And some of youse had the audacity to slag me off for suggesting that our “security” forces might let off a little bang during APEC. There is no depth that they will not stoop to.

  8. I’m with Gary on Julia Gillard. On what basis are people claiming that she is unpopular? Don’t underestimate the attraction of having a female deputy PM.

    And, yes, Julia has been fairly quiet, although she was out on the weekend on most of the media outlets talking about the revelation about Howard knowing that WorkChoices was going to lead to reduction to many workers’ salaries/conditions but went ahead with it anyway.

    By the way, Malcolm Turnbull is being VERY quiet lately. Does that mean that he is unpopular?

  9. Don Wigan,

    I think you will find Brian Howe contested one election as Deputy PM – 1993.

    My point was on federal – who give’s a toss about State politics anyway?

  10. You know the Tories are in trouble when they start carrying on about the Labor front bench rather than the leader. Fact is, most people don’t know or care about Opposition front benchers; they (rightly) look to the leader of a party to set the tone for the government. Voters don’t worry about those alleged “deawoods” on the ALP front bench, because they expect Rudd to set the agenda for the government.

    For what it’s worth, I don’t think the ALP front bench looks so bad at the moment, and with Shorten, Combet and Debus still to come in, it looks like a pretty strong (potential) government to me.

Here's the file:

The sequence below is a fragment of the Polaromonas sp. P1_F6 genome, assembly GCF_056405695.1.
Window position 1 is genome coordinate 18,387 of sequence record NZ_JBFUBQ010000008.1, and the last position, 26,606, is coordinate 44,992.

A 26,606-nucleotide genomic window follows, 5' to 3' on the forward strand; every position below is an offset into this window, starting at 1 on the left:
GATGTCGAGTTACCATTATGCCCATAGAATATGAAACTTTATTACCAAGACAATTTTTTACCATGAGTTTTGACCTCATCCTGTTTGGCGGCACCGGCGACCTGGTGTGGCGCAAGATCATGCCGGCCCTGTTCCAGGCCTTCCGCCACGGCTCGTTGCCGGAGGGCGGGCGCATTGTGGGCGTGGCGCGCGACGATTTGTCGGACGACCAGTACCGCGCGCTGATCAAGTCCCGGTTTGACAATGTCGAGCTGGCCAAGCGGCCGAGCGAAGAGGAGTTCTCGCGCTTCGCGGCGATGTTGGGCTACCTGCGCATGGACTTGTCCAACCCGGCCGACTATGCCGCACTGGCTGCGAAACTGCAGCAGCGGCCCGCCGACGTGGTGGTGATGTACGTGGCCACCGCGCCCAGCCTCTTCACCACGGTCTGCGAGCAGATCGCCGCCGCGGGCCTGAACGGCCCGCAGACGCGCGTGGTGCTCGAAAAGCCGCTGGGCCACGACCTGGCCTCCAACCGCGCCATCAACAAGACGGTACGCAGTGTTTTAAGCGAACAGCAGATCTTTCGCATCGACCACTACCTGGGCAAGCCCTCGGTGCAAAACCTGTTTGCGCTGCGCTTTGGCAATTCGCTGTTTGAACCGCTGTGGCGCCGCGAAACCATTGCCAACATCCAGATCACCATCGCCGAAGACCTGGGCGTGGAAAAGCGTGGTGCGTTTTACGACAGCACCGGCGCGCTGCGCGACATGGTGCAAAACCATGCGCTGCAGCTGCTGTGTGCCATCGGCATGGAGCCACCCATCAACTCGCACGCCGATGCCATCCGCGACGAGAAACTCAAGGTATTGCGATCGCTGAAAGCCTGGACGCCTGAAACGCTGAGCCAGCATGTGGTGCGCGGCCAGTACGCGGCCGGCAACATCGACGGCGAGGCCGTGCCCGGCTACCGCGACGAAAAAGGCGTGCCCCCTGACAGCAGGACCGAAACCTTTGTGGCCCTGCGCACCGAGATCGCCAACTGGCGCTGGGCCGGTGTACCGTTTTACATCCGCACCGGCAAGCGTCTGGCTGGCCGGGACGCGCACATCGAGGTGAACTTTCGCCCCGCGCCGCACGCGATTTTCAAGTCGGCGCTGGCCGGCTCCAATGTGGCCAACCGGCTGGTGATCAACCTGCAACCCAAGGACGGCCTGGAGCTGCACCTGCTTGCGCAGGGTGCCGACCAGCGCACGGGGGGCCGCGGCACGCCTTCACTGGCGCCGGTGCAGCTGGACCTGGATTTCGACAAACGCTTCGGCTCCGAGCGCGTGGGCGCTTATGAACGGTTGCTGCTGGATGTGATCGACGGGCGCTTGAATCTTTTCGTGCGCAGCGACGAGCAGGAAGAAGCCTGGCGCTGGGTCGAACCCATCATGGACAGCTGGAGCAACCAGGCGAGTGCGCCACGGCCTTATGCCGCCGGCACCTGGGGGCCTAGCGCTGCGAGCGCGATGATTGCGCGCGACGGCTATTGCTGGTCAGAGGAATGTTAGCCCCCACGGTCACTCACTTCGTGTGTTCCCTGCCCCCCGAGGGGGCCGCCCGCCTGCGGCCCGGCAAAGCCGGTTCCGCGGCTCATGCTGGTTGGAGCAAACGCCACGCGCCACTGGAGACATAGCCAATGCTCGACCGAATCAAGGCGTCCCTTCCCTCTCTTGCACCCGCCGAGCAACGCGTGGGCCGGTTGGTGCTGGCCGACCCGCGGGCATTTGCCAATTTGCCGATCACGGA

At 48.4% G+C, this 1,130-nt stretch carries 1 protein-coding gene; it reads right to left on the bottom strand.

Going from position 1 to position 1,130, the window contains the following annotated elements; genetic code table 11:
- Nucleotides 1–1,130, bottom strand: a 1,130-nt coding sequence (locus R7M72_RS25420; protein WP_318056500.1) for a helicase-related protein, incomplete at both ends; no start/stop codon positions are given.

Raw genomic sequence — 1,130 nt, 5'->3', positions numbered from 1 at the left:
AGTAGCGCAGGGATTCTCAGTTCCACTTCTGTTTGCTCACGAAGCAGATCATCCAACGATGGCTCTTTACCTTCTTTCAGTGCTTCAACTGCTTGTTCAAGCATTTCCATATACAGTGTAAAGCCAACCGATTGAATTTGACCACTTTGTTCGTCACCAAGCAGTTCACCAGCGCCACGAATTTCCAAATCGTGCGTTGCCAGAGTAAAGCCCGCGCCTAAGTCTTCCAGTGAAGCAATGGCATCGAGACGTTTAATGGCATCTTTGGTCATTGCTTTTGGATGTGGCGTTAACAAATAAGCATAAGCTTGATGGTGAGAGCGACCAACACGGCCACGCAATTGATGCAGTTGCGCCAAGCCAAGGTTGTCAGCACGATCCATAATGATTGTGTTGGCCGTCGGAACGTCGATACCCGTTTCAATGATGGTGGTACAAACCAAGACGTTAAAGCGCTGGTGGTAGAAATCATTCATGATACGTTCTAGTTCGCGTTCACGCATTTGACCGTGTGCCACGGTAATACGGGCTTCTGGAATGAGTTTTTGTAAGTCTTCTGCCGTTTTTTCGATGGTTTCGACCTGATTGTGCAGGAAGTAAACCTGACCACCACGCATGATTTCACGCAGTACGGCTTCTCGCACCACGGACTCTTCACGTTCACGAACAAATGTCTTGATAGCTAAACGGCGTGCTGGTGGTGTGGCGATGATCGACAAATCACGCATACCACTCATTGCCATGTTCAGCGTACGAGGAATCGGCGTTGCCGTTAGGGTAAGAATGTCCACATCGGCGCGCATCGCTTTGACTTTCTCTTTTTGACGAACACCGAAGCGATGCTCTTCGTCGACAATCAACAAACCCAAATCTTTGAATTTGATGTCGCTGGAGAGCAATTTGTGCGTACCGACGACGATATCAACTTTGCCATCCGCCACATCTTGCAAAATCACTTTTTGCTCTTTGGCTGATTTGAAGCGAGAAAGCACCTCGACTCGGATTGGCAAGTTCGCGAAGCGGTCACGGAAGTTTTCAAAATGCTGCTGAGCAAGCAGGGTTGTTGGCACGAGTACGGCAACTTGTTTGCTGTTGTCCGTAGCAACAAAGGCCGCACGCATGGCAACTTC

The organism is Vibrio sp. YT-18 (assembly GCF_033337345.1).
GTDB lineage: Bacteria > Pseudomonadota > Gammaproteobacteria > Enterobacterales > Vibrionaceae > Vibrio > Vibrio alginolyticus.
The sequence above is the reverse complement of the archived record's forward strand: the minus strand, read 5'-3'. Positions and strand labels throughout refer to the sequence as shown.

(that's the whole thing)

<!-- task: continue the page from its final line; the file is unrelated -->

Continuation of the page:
And besides, just about all governments reply on the strengths and talents of 3-5 people, the rest are just party hacks. THis is equally true for both parties. The Howard government, for example, has no sortage of time servers and ineffective minsters – let’s start with Vaile, Coonan, Nelson, Andrews and Abbott (name me one serious policy he’s turned into action in 11 years) for a start.

  11. You could be right about Gillard – she does seem to me to have been sidelined.

    Disagree about Swan, he’s a bit dull, yes, but a safe looking character. I cant see him putting many voters off, and given his solid track record in Northern Brisbane retirement area seats, there’s quite a lot of evidence that the oldies actually quite like him, and his low-key style.

    He’s also one of the few ALP right members who still talks in a meaningful policy way about socio-economic stratification.

    On balance, he’s probably a net positive for Rudd.

  12. Sure Hugo,

    Who does care who has responsibility for local government or pacific island affairs for real or as a shadow.

    My point is discrete the quality or faction of the Labor deputy leader tends to be indicative of the relative strength of the ALP.